Once there is an alignment on what needs to be built to solve the business or user problem, the Product Manager or Product Owner should articulate it — call it a Feature Description artifact. This is also the time for Product and Engineering to agree on how the feature can be delivered in multiple iterations. Do not wait months to solve a problem.

Clarity around why you are solving a problem and what you can build to solve the problem will give you enough confidence to piecemeal the solution, so that your customers get a taste of the solution early on.

How are you solving the business problem?

The last phase of this framework, how to solve the problem, is where builders (AKA Engineers and coders) put their heads down. Is the new feature created as a separate microservice, or embedded into an existing monolith? How do the services talk to each other? Is there a need to introduce a new service from the Cloud platform? Most of these are answered by Engineers.

Engineering teams often spend ages to define the “how”, because they want to be pixel-perfect in solving the problem. This is anti-agile.

The grand architectural vision should be broken down into micro-architectural decisions, so that the solution is delivered incrementally to customers.

Architectural decisions made by the Engineering team during this phase are sometimes primitive, and don’t take into account a number of unknowns. Engineering teams also make a number of assumptions during this phase. It is important to document these assumptions so that they can be validated with relevant stakeholders.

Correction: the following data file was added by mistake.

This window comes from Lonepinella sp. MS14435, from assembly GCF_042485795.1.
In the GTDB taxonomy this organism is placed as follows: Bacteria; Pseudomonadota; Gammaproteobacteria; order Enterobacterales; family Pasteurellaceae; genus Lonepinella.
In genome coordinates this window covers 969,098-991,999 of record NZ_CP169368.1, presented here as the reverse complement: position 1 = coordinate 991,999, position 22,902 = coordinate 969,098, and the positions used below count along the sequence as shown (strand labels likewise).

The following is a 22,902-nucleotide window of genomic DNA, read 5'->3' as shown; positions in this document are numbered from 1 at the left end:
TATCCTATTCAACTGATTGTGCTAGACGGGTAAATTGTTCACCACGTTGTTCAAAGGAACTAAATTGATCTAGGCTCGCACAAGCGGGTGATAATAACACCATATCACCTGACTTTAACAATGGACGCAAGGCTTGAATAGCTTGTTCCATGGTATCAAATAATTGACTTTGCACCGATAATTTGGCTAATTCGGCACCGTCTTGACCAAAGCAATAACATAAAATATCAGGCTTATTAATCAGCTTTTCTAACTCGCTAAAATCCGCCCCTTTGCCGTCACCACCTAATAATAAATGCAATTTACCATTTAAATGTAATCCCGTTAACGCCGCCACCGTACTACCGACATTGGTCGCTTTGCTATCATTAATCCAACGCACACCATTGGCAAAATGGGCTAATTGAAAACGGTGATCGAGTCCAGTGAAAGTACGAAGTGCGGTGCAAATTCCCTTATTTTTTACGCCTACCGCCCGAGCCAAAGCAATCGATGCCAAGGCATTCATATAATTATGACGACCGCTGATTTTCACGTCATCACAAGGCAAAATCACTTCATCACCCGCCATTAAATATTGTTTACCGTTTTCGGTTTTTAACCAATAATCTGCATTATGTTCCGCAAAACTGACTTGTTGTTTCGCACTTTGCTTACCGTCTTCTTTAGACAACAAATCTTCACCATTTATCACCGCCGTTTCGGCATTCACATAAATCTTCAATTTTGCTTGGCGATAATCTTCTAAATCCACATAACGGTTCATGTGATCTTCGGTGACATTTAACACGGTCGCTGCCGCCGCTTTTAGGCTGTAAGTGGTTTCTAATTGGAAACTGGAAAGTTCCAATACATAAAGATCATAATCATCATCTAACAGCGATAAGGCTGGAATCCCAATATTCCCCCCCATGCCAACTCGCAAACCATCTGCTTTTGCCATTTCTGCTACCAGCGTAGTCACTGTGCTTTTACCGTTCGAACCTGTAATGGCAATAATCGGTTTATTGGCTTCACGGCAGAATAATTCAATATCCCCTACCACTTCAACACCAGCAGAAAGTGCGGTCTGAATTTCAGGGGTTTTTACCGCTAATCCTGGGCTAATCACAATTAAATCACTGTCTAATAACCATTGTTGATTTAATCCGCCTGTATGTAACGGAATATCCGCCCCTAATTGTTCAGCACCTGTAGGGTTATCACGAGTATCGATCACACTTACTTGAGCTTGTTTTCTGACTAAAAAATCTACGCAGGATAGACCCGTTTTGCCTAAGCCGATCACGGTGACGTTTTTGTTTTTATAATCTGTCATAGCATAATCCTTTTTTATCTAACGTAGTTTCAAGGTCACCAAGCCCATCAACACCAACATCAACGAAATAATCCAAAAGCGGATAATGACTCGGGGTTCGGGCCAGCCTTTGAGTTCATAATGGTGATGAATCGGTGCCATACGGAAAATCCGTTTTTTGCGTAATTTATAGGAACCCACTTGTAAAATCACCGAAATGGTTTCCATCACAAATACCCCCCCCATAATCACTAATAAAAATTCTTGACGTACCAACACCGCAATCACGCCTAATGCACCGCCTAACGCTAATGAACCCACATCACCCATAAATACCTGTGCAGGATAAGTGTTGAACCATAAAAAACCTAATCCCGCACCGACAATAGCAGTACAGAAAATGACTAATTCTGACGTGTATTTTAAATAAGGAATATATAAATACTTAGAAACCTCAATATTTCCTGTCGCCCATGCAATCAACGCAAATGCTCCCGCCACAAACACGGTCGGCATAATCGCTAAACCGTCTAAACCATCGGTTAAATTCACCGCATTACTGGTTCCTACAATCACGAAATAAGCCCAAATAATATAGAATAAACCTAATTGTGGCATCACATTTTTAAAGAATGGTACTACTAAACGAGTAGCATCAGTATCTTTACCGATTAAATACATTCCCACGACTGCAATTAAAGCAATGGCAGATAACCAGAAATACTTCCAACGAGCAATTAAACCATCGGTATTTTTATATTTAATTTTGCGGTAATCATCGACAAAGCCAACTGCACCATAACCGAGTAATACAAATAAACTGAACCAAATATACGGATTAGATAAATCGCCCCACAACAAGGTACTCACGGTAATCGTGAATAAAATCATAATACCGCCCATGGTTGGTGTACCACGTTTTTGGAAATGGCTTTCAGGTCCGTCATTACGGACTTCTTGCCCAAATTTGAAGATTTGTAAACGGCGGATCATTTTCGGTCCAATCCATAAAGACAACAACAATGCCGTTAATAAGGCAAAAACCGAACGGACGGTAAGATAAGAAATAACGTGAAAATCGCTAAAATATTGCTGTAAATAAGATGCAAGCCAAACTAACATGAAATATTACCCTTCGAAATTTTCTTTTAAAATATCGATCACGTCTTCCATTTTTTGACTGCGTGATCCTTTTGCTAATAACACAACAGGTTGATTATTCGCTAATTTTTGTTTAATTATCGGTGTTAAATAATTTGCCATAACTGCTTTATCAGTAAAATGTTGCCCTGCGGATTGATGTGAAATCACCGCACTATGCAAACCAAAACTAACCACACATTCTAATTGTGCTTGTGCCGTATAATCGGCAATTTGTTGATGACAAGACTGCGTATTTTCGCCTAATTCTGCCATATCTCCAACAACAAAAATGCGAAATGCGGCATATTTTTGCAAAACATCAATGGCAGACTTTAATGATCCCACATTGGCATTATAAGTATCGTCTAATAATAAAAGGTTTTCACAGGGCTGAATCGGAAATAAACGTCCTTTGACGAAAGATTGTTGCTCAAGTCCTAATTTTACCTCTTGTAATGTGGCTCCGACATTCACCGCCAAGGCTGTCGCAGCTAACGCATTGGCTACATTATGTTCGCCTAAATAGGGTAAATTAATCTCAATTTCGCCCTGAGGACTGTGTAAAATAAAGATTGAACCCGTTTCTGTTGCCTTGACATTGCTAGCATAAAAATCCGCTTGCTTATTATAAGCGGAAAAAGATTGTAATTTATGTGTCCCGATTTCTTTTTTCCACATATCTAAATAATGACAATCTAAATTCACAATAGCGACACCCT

As much as Engineers hate to share an estimate of when a feature can be built, having high-level estimates will help the business be predictable. Sharing SWAGs (Simple Wild Ass Guesses) or “T-Shirt size” estimates will keep the whole business informed about whether the first iteration of the solution will be delivered in weeks, or months. Being candid about the estimates will also help the business draw reasonable conclusions about the ROI of a new feature.

Why is the Golden Circle impactful?

In my experience, leveraging the Golden Circle to build your product has many benefits.

Golden Circle compliments agile, prevents organizational bottlenecks, and delivers results. It also delivers clear ownership and accountability for different teams engaged in the process.

It preempts Product and Engineering teams to invest the time to build the right solution for customers, and validate their value hypothesis before putting their hands on the keyboard and delivering lines of code. All of this builds transparency and improves engagement between Product and Engineering. And the result is an organization that solves the right priorities for the customers, and where people feel impactful about the problems they are solving.



Lakshmi Baskaran

***Tech Leader, Entrepreneur, Angel Investor***Passionate about solving complex engineering problems***